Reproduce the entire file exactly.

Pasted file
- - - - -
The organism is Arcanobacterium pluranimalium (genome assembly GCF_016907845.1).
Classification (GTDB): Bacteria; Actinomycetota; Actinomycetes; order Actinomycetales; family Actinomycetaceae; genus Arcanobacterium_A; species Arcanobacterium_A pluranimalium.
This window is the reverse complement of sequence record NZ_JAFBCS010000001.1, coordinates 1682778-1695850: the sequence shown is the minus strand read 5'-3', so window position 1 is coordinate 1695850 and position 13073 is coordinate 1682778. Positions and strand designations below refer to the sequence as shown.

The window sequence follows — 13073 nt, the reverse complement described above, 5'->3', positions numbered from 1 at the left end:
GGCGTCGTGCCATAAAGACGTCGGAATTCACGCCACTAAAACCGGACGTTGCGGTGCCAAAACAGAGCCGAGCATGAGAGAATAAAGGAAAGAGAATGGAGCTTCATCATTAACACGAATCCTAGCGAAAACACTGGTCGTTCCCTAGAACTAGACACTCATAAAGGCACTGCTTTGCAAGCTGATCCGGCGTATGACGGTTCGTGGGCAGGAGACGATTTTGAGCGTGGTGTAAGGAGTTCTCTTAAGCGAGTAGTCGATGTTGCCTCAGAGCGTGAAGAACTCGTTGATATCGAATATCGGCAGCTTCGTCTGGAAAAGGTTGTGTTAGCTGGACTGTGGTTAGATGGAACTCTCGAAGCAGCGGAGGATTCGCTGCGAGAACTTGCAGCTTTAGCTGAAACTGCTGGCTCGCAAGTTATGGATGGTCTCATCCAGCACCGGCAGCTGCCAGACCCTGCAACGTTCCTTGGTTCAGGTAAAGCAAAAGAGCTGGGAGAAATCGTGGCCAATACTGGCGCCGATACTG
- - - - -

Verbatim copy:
The organism is Arcanobacterium pluranimalium (genome assembly GCF_016907845.1).
Classification (GTDB): Bacteria; Actinomycetota; Actinomycetes; order Actinomycetales; family Actinomycetaceae; genus Arcanobacterium_A; species Arcanobacterium_A pluranimalium.
This window is the reverse complement of sequence record NZ_JAFBCS010000001.1, coordinates 1682778-1695850: the sequence shown is the minus strand read 5'-3', so window position 1 is coordinate 1695850 and position 13073 is coordinate 1682778. Positions and strand designations below refer to the sequence as shown.

The window sequence follows — 13073 nt, the reverse complement described above, 5'->3', positions numbered from 1 at the left end:
GGCGTCGTGCCATAAAGACGTCGGAATTCACGCCACTAAAACCGGACGTTGCGGTGCCAAAACAGAGCCGAGCATGAGAGAATAAAGGAAAGAGAATGGAGCTTCATCATTAACACGAATCCTAGCGAAAACACTGGTCGTTCCCTAGAACTAGACACTCATAAAGGCACTGCTTTGCAAGCTGATCCGGCGTATGACGGTTCGTGGGCAGGAGACGATTTTGAGCGTGGTGTAAGGAGTTCTCTTAAGCGAGTAGTCGATGTTGCCTCAGAGCGTGAAGAACTCGTTGATATCGAATATCGGCAGCTTCGTCTGGAAAAGGTTGTGTTAGCTGGACTGTGGTTAGATGGAACTCTCGAAGCAGCGGAGGATTCGCTGCGAGAACTTGCAGCTTTAGCTGAAACTGCTGGCTCGCAAGTTATGGATGGTCTCATCCAGCACCGGCAGCTGCCAGACCCTGCAACGTTCCTTGGTTCAGGTAAAGCAAAAGAGCTGGGAGAAATCGTGGCCAATACTGGCGCCGATACTG